The Moral Rhetoric of American Presidents

 
 
Texas A & M University Press
  • erschienen am 15. November 2006
 
  • Buch
  • |
  • Hardcover
  • |
  • 288 Seiten
978-1-58544-522-6 (ISBN)
 
Although sometimes decried by pundits, George W. Bush's use of moral and religious rhetoric is far from unique in the American presidency. ""The Moral Rhetoric of American Presidents"" astutely analyzes the president's role as the nation's moral spokesman. Drawing on quantitative and qualitative methods, Colleen J. Shogan demonstrates that moral and religious rhetoric is a strategic tool presidents can use to enhance their constitutional authority. To determine how the use of moral rhetoric has changed over time, Shogan employs content analysis of the inaugural and annual addresses of all the presidents from George Washington through George W. Bush. This quantitative evidence shows that while presidents of both parties have used moral and religious arguments, the frequency has fluctuated considerably and the language has become increasingly detached from relevant policy arguments. Shogan explores the political effects of the rhetorical choices presidents make through nine historical cases: Presidents Washington, Jefferson, Madison, Buchanan, Lincoln, Theodore Roosevelt, Kennedy, Lyndon Johnson, and Carter. Shogan highlights the specific political circumstances that encourage or discourage the use of moral rhetoric. Shogan concludes with an analysis of several dilemmas of governance instigated by George W. Bush's persistent devotion to moral and religious argumentation.
 
Although sometimes decried by pundits, George W. Bush's use of moral and religious rhetoric is far from unique in the American presidency. ""The Moral Rhetoric of American Presidents"" astutely analyzes the president's role as the nation's moral spokesman. Drawing on quantitative and qualitative methods, Colleen J. Shogan demonstrates that moral and religious rhetoric is a strategic tool presidents can use to enhance their constitutional authority. To determine how the use of moral rhetoric has changed over time, Shogan employs content analysis of the inaugural and annual addresses of all the presidents from George Washington through George W. Bush. This quantitative evidence shows that while presidents of both parties have used moral and religious arguments, the frequency has fluctuated considerably and the language has become increasingly detached from relevant policy arguments. Shogan explores the political effects of the rhetorical choices presidents make through nine historical cases: Presidents Washington, Jefferson, Madison, Buchanan, Lincoln, Theodore Roosevelt, Kennedy, Lyndon Johnson, and Carter. Shogan highlights the specific political circumstances that encourage or discourage the use of moral rhetoric. Shogan concludes with an analysis of several dilemmas of governance instigated by George W. Bush's persistent devotion to moral and religious argumentation.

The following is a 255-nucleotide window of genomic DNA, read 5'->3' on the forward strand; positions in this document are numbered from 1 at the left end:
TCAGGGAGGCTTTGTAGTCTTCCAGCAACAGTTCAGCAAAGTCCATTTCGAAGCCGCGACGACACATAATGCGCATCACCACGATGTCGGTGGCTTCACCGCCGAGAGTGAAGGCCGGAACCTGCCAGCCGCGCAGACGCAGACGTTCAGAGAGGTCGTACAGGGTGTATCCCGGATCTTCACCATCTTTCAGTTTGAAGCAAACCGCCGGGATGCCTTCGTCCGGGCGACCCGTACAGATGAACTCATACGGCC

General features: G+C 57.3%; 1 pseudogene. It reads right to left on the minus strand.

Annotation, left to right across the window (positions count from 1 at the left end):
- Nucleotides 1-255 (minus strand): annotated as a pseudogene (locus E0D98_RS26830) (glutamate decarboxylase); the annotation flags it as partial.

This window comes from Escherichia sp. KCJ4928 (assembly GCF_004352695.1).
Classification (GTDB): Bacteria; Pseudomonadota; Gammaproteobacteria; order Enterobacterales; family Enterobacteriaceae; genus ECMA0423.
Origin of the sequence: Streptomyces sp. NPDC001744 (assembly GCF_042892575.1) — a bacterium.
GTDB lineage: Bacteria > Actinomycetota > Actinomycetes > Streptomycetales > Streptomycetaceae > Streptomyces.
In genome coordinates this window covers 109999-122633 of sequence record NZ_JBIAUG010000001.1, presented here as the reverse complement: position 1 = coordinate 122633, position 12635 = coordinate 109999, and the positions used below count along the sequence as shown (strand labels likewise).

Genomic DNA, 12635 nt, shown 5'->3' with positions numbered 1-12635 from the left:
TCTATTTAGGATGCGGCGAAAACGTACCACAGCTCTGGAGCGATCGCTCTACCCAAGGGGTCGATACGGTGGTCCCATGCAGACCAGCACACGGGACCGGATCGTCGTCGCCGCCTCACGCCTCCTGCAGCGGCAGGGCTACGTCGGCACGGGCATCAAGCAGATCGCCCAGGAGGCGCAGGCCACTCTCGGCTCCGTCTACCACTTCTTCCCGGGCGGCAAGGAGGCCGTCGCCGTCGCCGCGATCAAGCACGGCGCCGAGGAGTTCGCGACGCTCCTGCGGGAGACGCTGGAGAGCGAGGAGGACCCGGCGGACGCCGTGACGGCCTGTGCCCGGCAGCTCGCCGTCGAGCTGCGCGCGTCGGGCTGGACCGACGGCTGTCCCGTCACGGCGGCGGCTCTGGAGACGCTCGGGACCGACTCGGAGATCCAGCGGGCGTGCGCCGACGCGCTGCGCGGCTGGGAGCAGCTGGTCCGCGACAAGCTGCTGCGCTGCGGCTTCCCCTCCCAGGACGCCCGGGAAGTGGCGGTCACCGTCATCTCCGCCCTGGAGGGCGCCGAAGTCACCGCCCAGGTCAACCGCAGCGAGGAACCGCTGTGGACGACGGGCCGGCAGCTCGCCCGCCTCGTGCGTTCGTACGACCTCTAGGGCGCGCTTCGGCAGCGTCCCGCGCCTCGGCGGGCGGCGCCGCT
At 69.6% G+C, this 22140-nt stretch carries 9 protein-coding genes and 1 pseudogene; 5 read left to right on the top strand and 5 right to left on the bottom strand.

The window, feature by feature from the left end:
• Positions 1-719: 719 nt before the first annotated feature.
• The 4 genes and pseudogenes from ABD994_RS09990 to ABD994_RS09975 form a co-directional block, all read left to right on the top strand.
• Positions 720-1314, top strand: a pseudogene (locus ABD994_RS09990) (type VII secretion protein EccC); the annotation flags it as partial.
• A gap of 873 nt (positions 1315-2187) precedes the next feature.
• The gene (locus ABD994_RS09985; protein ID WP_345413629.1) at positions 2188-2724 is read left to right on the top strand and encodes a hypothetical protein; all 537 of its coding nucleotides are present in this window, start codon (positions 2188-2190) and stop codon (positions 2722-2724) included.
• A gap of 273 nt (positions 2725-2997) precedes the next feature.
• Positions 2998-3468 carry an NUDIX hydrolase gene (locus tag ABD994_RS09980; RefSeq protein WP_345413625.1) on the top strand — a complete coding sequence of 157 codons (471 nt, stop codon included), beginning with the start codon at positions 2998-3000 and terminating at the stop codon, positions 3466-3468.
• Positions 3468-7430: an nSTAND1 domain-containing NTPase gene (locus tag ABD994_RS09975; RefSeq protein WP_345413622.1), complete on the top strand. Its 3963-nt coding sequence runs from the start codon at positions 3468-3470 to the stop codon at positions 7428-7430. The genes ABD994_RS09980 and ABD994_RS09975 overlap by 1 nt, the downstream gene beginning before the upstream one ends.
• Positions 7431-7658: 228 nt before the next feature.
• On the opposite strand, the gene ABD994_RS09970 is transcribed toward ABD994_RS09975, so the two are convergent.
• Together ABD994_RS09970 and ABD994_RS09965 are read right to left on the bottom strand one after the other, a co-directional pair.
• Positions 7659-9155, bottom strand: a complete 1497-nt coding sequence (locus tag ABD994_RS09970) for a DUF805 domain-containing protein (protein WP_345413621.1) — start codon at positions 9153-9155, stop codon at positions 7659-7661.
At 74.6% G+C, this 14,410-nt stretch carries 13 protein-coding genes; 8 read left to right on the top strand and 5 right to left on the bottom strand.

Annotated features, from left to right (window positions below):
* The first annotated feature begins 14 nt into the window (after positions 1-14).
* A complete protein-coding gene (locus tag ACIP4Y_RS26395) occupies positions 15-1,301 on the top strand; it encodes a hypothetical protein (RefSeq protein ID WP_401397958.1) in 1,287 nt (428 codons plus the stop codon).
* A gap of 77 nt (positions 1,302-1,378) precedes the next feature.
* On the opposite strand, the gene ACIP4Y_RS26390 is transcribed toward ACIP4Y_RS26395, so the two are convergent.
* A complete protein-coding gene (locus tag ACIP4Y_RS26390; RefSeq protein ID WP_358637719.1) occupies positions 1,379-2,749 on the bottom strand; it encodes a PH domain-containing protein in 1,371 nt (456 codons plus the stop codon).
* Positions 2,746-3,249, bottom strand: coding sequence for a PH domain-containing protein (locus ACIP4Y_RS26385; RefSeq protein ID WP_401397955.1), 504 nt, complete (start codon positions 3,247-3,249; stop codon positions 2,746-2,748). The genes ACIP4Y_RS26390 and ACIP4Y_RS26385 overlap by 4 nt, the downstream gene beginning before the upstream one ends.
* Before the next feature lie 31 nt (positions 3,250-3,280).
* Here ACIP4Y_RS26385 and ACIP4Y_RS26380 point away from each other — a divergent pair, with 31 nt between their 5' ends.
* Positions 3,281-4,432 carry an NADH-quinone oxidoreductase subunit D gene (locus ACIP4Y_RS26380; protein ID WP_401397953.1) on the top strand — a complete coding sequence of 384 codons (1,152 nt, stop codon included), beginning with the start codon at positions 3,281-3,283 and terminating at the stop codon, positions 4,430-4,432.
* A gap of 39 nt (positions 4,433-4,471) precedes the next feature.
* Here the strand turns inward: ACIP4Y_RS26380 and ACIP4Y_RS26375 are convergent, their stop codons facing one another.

• Englisch
  • College Station
  • |
  • USA
7 tables, 3 graphs, bibliography, index
978-1-58544-522-6 (9781585445226)
1-58544-522-3 (1585445223)

COLLEEN J. SHOGAN, who holds a Ph.D. from Yale University, is an assistant professor of government at George Mason University. She is the recipient of the American Political Science Association Congressional Fellowship.
COLLEEN J. SHOGAN, who holds a Ph.D. from Yale University, is an assistant professor of government at George Mason University. She is the recipient of the American Political Science Association Congressional Fellowship.
"Shogan's argument that moral rhetoric stems more from the political context of a president than from his personality or leadership style is right on the mark. . . . a valuable contribution to the literature on presidential rhetoric."--Terri Bimes, Associate Director, Center for American Political Studies, Harvard University
 
"Shogan's argument that moral rhetoric stems more from the political context of a president than from his personality or leadership style is right on the mark. . . . a valuable contribution to the literature on presidential rhetoric."--Terri Bimes, Associate Director, Center for American Political Studies, Harvard University

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